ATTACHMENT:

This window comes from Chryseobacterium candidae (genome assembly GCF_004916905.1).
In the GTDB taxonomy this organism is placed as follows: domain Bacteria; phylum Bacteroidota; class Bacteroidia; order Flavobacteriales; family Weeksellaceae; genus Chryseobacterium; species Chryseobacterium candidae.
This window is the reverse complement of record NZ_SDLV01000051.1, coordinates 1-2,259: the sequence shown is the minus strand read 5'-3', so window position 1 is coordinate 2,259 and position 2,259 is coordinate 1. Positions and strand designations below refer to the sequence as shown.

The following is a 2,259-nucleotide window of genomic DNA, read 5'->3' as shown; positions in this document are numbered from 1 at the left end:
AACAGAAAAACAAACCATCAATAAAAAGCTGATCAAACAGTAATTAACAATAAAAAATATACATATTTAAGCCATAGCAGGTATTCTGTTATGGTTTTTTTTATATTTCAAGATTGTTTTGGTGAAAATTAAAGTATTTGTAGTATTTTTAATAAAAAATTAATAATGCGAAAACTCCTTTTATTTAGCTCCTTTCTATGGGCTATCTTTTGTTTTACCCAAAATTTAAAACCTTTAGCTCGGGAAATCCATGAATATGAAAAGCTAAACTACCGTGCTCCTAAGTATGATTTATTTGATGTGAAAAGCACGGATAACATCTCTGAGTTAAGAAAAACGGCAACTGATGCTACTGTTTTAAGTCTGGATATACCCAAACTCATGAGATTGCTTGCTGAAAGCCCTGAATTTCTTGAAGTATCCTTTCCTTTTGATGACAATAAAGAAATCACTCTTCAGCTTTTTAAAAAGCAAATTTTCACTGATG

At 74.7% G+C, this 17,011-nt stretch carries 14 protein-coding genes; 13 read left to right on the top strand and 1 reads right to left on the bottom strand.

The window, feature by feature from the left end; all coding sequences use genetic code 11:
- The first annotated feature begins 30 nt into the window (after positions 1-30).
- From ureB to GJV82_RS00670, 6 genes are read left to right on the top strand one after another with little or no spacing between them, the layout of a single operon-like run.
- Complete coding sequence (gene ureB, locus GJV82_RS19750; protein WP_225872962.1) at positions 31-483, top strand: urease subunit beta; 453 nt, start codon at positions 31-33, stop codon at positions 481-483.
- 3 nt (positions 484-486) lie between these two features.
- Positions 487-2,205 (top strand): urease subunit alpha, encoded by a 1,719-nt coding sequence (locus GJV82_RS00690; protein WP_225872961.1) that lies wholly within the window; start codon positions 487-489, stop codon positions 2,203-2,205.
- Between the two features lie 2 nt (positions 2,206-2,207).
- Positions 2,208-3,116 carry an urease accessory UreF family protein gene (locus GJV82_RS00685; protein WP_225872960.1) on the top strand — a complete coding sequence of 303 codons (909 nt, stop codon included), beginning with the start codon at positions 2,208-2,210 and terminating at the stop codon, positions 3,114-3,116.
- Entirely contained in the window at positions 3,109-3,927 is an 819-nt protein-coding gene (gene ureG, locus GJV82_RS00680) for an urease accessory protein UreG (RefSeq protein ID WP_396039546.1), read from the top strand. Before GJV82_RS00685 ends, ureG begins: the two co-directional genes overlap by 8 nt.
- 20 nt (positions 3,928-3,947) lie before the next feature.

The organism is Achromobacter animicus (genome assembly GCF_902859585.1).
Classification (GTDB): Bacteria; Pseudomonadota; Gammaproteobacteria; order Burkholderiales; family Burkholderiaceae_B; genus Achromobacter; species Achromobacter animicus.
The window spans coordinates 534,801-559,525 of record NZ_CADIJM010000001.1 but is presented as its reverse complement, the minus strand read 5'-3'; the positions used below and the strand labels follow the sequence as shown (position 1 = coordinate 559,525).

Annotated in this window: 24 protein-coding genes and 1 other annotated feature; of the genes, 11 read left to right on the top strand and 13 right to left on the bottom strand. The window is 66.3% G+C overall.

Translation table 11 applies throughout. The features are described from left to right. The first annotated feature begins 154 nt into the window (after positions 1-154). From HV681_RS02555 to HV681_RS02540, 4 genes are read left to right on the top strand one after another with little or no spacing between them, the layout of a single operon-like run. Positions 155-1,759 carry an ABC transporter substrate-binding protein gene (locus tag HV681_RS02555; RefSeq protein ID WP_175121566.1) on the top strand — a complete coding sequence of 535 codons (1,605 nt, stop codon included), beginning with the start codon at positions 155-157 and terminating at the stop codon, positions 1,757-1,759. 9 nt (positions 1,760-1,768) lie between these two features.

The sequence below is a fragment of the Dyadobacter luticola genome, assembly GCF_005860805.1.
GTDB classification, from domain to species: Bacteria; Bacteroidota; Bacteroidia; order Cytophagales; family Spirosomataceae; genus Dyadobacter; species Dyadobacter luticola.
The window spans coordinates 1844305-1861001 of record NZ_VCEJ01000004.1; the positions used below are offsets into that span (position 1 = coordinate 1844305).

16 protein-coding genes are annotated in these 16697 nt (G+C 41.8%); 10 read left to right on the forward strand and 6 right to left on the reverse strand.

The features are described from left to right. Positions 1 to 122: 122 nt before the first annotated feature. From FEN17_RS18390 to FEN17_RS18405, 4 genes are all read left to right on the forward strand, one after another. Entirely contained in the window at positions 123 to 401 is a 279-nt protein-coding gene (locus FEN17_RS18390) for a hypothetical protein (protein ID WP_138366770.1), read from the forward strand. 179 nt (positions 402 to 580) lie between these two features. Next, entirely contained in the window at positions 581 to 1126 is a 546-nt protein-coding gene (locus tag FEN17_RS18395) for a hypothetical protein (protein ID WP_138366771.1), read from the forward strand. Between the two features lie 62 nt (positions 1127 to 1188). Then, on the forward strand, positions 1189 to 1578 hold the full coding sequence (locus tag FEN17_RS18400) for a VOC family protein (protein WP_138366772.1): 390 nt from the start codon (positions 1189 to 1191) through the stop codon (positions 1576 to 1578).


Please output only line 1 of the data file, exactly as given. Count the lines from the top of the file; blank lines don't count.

This window comes from Chryseobacterium candidae (genome assembly GCF_004916905.1).